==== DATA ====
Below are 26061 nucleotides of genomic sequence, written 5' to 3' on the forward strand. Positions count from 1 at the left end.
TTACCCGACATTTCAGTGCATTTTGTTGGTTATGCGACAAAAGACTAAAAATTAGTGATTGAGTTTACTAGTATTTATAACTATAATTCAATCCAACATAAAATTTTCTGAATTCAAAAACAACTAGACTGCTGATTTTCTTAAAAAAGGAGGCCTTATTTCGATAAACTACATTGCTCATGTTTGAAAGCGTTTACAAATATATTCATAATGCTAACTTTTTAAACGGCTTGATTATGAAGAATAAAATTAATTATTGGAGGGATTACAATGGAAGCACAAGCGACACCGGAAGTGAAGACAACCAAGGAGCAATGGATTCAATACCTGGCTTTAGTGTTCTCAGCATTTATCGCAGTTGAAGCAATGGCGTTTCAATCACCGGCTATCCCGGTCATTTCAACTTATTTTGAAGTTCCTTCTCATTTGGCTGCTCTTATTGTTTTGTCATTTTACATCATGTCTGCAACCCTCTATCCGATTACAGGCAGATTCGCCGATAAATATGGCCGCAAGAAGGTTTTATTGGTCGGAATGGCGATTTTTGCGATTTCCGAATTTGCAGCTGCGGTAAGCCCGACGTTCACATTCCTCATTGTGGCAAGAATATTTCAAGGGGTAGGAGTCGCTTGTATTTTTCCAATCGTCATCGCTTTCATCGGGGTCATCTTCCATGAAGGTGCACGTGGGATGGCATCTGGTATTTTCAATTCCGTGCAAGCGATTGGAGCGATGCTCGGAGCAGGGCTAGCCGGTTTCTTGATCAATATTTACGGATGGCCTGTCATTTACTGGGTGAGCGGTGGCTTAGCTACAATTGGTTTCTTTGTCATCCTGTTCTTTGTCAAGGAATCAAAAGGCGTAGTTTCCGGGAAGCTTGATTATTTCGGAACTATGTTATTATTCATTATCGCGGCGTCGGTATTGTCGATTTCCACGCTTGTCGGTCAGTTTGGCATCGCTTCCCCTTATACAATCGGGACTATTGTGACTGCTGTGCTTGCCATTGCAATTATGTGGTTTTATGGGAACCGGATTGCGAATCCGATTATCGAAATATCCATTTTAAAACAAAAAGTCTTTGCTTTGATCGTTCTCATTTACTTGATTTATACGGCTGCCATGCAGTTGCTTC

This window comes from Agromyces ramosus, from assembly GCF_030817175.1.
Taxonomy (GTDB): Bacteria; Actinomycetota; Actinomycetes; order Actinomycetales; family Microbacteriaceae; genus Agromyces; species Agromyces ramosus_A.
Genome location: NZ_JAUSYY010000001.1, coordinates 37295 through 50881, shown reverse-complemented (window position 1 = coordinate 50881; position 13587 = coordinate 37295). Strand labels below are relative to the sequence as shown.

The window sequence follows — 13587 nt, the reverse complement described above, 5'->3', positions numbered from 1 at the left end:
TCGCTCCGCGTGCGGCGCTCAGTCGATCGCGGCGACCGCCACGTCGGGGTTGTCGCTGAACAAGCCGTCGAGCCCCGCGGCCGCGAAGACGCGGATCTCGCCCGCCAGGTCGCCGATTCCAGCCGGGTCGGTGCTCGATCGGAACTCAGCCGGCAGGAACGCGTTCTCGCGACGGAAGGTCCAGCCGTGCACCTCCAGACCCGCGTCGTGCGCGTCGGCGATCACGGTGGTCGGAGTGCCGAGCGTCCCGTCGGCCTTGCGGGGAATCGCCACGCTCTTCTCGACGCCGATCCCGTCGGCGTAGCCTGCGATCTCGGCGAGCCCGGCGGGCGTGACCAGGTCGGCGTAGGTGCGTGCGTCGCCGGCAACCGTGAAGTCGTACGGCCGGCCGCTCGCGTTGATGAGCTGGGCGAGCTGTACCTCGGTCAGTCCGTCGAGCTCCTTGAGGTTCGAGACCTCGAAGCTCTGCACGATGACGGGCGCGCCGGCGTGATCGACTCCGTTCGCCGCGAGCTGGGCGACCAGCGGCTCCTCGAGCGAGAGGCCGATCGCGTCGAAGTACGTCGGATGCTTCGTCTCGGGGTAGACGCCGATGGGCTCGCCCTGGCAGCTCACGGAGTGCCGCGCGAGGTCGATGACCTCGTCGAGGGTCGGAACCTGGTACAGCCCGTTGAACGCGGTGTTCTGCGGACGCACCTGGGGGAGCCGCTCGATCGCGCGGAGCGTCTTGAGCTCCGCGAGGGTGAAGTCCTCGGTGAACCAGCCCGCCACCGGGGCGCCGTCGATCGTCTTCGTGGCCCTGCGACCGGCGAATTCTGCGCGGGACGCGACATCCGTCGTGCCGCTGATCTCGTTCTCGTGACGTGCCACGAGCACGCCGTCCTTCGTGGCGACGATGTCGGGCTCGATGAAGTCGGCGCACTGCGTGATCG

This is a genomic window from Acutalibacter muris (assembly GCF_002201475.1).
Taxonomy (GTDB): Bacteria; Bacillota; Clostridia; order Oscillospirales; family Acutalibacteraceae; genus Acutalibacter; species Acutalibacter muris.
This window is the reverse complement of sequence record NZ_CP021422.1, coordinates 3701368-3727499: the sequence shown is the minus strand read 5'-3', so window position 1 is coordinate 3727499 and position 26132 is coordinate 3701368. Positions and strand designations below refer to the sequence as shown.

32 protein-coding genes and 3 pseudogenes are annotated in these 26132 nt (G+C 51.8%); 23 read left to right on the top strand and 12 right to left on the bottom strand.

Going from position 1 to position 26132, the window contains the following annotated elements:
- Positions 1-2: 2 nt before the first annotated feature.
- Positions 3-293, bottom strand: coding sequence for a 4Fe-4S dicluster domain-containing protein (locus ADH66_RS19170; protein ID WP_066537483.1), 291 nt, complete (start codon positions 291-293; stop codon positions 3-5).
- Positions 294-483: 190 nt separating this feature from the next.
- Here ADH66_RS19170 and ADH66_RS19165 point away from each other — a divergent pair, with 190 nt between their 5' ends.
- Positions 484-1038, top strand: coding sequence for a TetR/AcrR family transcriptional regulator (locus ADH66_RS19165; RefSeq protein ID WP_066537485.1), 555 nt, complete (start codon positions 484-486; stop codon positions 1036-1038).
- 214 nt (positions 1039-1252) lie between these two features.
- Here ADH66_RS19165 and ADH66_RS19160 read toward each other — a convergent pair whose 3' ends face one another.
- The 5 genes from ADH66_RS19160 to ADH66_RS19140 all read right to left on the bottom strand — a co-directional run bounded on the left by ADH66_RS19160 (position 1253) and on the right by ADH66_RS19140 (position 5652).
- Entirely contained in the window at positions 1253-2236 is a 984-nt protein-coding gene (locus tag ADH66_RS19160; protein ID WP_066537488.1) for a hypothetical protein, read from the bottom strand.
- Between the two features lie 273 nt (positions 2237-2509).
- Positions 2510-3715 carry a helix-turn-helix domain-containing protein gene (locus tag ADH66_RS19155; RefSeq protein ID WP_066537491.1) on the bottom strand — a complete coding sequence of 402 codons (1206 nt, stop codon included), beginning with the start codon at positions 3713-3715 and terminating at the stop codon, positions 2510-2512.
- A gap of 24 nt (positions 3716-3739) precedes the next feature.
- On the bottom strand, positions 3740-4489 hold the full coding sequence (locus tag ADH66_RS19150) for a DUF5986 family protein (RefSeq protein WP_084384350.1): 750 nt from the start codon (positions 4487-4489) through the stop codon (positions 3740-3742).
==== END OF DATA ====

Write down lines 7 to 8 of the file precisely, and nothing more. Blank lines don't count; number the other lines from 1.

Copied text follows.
TCGCTCCGCGTGCGGCGCTCAGTCGATCGCGGCGACCGCCACGTCGGGGTTGTCGCTGAACAAGCCGTCGAGCCCCGCGGCCGCGAAGACGCGGATCTCGCCCGCCAGGTCGCCGATTCCAGCCGGGTCGGTGCTCGATCGGAACTCAGCCGGCAGGAACGCGTTCTCGCGACGGAAGGTCCAGCCGTGCACCTCCAGACCCGCGTCGTGCGCGTCGGCGATCACGGTGGTCGGAGTGCCGAGCGTCCCGTCGGCCTTGCGGGGAATCGCCACGCTCTTCTCGACGCCGATCCCGTCGGCGTAGCCTGCGATCTCGGCGAGCCCGGCGGGCGTGACCAGGTCGGCGTAGGTGCGTGCGTCGCCGGCAACCGTGAAGTCGTACGGCCGGCCGCTCGCGTTGATGAGCTGGGCGAGCTGTACCTCGGTCAGTCCGTCGAGCTCCTTGAGGTTCGAGACCTCGAAGCTCTGCACGATGACGGGCGCGCCGGCGTGATCGACTCCGTTCGCCGCGAGCTGGGCGACCAGCGGCTCCTCGAGCGAGAGGCCGATCGCGTCGAAGTACGTCGGATGCTTCGTCTCGGGGTAGACGCCGATGGGCTCGCCCTGGCAGCTCACGGAGTGCCGCGCGAGGTCGATGACCTCGTCGAGGGTCGGAACCTGGTACAGCCCGTTGAACGCGGTGTTCTGCGGACGCACCTGGGGGAGCCGCTCGATCGCGCGGAGCGTCTTGAGCTCCGCGAGGGTGAAGTCCTCGGTGAACCAGCCCGCCACCGGGGCGCCGTCGATCGTCTTCGTGGCCCTGCGACCGGCGAATTCTGCGCGGGACGCGACATCCGTCGTGCCGCTGATCTCGTTCTCGTGACGTGCCACGAGCACGCCGTCCTTCGTGGCGACGATGTCGGGCTCGATGAAGTCGGCGCACTGCGTGATCG

This is a genomic window from Acutalibacter muris (assembly GCF_002201475.1).